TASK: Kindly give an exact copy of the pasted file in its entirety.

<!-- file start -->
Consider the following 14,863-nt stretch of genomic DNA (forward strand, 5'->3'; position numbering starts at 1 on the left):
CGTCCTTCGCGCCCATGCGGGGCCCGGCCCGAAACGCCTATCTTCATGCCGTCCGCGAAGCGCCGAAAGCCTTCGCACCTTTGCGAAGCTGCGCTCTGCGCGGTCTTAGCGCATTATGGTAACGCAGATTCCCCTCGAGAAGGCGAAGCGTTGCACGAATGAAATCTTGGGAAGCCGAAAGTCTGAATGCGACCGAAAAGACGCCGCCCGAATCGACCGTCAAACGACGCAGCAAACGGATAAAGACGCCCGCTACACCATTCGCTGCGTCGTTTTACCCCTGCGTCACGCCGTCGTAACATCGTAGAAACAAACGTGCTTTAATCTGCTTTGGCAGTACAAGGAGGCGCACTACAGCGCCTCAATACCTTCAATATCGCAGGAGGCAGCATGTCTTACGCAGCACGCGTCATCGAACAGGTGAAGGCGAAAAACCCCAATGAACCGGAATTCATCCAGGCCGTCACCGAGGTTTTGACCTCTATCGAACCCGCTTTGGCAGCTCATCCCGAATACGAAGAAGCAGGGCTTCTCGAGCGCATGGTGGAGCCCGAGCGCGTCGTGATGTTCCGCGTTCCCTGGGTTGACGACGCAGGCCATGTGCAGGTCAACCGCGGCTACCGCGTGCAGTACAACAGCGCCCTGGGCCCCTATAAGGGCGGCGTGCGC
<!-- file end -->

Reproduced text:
Consider the following 14,863-nt stretch of genomic DNA (forward strand, 5'->3'; position numbering starts at 1 on the left):
CGTCCTTCGCGCCCATGCGGGGCCCGGCCCGAAACGCCTATCTTCATGCCGTCCGCGAAGCGCCGAAAGCCTTCGCACCTTTGCGAAGCTGCGCTCTGCGCGGTCTTAGCGCATTATGGTAACGCAGATTCCCCTCGAGAAGGCGAAGCGTTGCACGAATGAAATCTTGGGAAGCCGAAAGTCTGAATGCGACCGAAAAGACGCCGCCCGAATCGACCGTCAAACGACGCAGCAAACGGATAAAGACGCCCGCTACACCATTCGCTGCGTCGTTTTACCCCTGCGTCACGCCGTCGTAACATCGTAGAAACAAACGTGCTTTAATCTGCTTTGGCAGTACAAGGAGGCGCACTACAGCGCCTCAATACCTTCAATATCGCAGGAGGCAGCATGTCTTACGCAGCACGCGTCATCGAACAGGTGAAGGCGAAAAACCCCAATGAACCGGAATTCATCCAGGCCGTCACCGAGGTTTTGACCTCTATCGAACCCGCTTTGGCAGCTCATCCCGAATACGAAGAAGCAGGGCTTCTCGAGCGCATGGTGGAGCCCGAGCGCGTCGTGATGTTCCGCGTTCCCTGGGTTGACGACGCAGGCCATGTGCAGGTCAACCGCGGCTACCGCGTGCAGTACAACAGCGCCCTGGGCCCCTATAAGGGCGGCGTGCGC